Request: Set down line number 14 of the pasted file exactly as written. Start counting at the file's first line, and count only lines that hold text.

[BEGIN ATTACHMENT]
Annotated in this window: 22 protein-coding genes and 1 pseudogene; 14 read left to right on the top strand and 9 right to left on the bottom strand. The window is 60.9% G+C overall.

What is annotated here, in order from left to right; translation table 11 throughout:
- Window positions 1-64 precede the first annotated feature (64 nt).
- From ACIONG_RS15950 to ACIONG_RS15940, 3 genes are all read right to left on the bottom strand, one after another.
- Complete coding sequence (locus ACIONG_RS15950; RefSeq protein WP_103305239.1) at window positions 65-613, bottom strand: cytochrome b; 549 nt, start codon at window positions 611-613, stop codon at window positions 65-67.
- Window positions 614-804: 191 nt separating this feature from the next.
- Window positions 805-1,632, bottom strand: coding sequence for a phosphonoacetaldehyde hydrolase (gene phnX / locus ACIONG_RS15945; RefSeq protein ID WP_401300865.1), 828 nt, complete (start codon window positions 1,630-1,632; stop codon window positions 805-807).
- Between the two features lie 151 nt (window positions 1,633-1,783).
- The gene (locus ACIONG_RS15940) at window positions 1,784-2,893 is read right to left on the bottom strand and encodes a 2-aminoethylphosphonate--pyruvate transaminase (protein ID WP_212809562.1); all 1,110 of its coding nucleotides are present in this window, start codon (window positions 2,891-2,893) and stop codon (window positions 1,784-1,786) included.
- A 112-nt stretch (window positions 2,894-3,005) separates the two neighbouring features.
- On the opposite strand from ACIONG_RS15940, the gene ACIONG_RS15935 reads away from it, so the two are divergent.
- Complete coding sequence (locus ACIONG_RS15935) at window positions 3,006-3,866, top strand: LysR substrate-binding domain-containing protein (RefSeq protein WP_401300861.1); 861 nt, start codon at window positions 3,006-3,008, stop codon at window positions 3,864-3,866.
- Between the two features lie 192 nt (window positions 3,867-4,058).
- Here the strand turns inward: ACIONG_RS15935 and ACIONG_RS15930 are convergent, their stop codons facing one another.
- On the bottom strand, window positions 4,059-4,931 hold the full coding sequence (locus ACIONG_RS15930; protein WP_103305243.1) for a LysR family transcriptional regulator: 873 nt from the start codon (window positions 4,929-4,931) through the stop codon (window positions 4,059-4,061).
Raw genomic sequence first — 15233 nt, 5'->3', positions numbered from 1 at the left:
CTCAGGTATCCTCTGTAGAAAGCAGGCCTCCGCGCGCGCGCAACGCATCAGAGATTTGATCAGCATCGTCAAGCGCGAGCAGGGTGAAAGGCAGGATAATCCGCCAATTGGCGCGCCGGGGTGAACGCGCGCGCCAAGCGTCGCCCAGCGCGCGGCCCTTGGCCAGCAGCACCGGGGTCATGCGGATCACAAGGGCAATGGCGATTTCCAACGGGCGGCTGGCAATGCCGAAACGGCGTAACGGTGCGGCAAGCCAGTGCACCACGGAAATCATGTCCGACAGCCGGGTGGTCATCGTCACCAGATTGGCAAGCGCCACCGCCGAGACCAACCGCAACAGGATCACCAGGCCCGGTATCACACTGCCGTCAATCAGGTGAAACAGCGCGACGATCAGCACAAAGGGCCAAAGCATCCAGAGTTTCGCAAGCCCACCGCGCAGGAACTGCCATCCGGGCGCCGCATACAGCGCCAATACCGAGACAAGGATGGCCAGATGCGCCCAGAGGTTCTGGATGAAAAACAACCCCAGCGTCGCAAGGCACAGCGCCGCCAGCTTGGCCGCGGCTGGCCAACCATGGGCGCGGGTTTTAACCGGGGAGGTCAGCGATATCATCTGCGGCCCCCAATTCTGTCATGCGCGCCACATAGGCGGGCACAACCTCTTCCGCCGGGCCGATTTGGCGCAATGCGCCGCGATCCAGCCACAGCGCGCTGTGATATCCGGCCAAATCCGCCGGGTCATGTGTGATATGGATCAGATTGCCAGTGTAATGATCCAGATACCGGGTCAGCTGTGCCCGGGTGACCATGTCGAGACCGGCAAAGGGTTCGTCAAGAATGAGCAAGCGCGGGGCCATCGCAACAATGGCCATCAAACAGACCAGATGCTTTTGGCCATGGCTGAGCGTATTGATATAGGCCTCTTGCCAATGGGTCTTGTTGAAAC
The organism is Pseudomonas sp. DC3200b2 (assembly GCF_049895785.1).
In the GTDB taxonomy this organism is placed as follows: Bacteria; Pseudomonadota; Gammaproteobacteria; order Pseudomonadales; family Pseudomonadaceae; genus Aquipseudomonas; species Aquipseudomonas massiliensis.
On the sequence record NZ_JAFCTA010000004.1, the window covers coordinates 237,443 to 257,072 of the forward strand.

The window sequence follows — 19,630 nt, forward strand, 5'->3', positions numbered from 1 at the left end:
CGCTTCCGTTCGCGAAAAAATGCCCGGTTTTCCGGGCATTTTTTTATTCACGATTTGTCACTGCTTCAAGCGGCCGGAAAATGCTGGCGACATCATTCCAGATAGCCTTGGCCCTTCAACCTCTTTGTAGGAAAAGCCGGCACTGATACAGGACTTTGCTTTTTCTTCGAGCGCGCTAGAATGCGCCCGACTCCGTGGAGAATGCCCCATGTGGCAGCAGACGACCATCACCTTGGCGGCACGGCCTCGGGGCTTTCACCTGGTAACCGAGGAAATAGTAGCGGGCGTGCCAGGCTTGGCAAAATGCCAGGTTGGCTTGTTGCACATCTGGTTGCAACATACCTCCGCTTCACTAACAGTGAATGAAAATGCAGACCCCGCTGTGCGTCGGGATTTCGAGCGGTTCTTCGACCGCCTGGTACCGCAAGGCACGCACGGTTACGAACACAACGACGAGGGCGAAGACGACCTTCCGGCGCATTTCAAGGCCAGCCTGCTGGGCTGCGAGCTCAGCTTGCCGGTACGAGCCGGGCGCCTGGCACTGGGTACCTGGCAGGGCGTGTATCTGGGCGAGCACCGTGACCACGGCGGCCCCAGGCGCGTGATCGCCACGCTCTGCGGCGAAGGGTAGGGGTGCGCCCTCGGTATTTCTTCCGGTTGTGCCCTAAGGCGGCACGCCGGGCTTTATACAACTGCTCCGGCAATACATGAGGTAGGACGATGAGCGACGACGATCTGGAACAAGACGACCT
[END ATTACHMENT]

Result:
- Here the strand turns inward: ACIONG_RS15935 and ACIONG_RS15930 are convergent, their stop codons facing one another.